In a recent project I worked on, I chose Parse (link to parse.com) as the backend for our game. About halfway through a 16 month development process, Parse announced that it would close down, and that we would have until January 2017 to switch off of their platform. The hunt for a new solution begun.
When I usually write, I end up writing technical articles or how-to’s on different subjects. This time I wanted to write something different: my personal story of how I ended up becoming a full-stack engineer, even though this was not the career I pursued in college.
When Angular first started it was a significant improvement over existing frameworks. We no longer had to set every single attribute or trigger an event for any change in the UI. It was pure magic, just add your binding to the view and that was it. I, as so many others, was really excited about it, so...
Development Operations (DevOps) is a new culture. It first appeared in 2008 during a Patrick Debois talk and several DevOpsDays later, DevOps engineers are key players in any software project.
Angular.js has been out there for a while now and is definitely a popular option to take into consideration when selecting a front end technology. Angular.js provides great features to build powerful applications and we can make good use of its directives to build reusable components. It is here where Angular Material plays a powerful...
Programming is kind of like a game of chess. You have to protect the most important pieces: your code deliverables. So as in a game of chess, the first sacrifice is your pawns. Sure, they play an important role on the board but come on, you need to keep the King safe and win the game!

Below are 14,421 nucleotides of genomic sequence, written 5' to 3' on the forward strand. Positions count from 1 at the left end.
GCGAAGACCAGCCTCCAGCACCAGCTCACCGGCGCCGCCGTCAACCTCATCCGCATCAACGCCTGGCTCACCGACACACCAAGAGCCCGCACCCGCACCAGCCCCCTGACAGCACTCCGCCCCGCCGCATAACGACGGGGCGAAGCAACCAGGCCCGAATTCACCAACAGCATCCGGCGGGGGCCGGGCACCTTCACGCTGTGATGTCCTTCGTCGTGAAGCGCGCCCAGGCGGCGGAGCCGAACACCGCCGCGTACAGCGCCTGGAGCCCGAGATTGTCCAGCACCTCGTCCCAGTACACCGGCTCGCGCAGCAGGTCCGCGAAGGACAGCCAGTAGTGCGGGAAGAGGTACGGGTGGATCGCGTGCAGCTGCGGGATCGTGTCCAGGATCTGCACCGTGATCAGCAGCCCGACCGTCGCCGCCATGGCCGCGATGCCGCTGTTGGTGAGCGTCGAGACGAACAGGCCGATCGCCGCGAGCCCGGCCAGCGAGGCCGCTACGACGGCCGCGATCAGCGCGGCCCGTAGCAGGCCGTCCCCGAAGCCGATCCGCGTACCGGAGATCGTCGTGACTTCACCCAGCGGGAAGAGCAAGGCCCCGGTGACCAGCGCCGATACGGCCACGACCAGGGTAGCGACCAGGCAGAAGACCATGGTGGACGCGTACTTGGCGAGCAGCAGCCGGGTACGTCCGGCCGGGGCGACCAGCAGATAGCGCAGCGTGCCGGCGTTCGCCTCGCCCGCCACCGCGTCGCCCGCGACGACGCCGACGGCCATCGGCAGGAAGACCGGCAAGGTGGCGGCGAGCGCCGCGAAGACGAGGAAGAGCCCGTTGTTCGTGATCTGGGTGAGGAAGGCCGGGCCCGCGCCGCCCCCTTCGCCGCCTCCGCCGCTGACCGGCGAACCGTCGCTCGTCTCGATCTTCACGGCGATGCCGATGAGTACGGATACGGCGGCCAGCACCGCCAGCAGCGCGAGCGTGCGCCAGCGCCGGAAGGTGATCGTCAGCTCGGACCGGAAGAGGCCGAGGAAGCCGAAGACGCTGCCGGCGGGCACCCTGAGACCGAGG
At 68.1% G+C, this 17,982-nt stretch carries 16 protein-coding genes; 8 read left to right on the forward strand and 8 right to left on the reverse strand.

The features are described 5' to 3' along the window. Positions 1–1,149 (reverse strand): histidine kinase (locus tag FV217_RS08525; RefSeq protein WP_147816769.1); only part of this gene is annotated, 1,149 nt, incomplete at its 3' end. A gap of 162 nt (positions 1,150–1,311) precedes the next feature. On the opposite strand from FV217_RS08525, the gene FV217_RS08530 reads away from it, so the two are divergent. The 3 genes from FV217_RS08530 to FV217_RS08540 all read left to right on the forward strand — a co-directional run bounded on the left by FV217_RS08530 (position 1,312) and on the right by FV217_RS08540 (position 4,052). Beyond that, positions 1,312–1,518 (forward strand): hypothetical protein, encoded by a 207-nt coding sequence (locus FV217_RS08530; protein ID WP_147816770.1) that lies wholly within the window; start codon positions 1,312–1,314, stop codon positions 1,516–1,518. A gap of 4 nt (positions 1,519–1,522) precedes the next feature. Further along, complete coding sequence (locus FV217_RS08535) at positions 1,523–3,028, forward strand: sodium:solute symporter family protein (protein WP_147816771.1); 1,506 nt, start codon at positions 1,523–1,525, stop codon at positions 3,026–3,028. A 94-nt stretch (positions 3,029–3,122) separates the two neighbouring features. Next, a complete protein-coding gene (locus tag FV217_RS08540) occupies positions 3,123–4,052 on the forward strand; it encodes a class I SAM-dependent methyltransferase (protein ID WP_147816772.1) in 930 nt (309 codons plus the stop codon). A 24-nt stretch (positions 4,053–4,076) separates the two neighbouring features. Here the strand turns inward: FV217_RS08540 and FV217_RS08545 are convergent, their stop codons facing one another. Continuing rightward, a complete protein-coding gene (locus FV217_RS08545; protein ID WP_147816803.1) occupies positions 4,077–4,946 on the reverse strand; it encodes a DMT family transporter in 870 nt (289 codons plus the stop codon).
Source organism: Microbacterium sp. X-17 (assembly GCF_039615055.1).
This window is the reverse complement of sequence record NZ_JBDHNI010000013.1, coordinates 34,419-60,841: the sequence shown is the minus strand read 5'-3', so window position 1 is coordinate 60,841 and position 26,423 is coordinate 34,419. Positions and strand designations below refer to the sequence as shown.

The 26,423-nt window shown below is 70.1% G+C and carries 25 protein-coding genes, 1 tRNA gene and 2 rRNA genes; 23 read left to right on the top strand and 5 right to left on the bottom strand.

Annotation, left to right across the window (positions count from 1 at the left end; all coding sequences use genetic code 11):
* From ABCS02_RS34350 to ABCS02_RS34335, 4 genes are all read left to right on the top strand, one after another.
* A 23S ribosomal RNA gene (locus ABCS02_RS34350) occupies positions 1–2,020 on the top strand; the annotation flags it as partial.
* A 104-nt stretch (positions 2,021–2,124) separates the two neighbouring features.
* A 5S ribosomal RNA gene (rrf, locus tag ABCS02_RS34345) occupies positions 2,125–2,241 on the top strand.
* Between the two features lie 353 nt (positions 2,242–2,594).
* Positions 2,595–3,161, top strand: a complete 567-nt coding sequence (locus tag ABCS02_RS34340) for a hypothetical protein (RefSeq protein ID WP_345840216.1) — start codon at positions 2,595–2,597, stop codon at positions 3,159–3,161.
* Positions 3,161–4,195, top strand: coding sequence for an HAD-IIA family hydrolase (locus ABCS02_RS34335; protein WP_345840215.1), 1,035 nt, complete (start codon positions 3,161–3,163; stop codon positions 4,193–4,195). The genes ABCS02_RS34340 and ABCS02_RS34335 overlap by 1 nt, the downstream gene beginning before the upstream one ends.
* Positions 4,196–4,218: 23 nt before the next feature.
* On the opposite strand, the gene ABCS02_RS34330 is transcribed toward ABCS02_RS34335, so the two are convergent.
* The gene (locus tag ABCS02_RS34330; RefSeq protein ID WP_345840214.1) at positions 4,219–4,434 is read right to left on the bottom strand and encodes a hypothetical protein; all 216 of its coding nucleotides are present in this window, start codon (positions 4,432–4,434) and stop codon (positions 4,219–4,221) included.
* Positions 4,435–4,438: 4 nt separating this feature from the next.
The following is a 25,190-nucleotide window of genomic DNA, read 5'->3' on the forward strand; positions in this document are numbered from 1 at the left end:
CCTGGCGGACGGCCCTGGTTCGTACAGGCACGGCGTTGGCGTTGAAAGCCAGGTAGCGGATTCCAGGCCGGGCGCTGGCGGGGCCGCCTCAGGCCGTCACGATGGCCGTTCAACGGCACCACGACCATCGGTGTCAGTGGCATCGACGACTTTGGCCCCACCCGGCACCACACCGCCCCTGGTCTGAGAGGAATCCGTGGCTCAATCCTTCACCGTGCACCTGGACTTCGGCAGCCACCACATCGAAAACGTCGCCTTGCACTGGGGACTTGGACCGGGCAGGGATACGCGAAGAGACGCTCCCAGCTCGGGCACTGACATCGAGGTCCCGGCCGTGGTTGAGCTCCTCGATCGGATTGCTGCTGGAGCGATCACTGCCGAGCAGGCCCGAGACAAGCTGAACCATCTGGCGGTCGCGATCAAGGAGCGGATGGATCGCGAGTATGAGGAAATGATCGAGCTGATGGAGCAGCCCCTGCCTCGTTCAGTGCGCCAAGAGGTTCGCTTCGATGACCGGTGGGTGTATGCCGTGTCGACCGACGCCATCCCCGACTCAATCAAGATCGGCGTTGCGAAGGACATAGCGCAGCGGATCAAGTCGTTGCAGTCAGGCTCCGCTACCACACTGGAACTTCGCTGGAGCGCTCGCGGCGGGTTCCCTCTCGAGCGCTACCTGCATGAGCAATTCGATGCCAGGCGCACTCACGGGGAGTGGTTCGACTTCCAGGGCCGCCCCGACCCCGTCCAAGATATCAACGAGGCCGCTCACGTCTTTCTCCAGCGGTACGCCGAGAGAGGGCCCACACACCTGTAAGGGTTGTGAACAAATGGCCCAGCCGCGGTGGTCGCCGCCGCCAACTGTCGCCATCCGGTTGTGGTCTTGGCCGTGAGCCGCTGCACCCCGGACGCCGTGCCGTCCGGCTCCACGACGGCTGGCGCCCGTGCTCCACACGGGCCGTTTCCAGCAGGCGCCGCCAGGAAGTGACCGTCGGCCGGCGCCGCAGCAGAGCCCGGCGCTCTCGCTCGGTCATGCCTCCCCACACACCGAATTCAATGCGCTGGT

The Java Virtual Machine is no longer Java language exclusive. There is a large number of programming languages available for it, and some of them have grown both in maturity and popularity in the last couple of years, making them usable in production for “serious software development”.
Objective-C, and now Swift have a fantastic way of allowing programmers to add functionality to any existing class, even if they don't have access to the original source code.
Of course this is a feature available in some other languages, but in this case, we'll focus on Swift, because it's Apple's up-and-coming language, which I happen to love.
Last month Admios turned 10. As I reflect back on the last decade, I am proud of all we have accomplished. Code written by Admios developers runs at major banks, hedge funds, and dozens of silicon valley startups and enterprises.
These days everyone seems to understand the benefits of a co-located development team. However, there can be some downsides to colocation if it is abused.
What We Do
Admios is a custom software development firm with offices in San Francisco and Panama City, Panama. We founded Admios in 2005 initially focused on building software for financial services firms. In 2006, during the course of that effort we built a nearshore team in Panama to help us scale. Since then we've diversified our client base and focused our efforts on attracting the best developers in Central and South America and immersing them in Bay Area software culture.
Admios is set apart by a nearshore team culture steeped in intangibles: silicon valley innovation, frequent transparent communication, and prudent risk management. We can not only talk frameworks, process, architecture, syntax but, more importantly, our team makes smart tactical choices to manage risk and quality in rapidly evolving software development environments.
At Admios, we attract in the brightest talent, train them properly, and provide them with the best tools. We integrate our developers with yours to create working teams that share knowledge and communicate quickly and honestly. Then we demonstrate value as quickly as possible with rapid iterative development.
Whether you need a single developer to kick start your MVP development or a dozen to supplement your own existing engineering team we can help.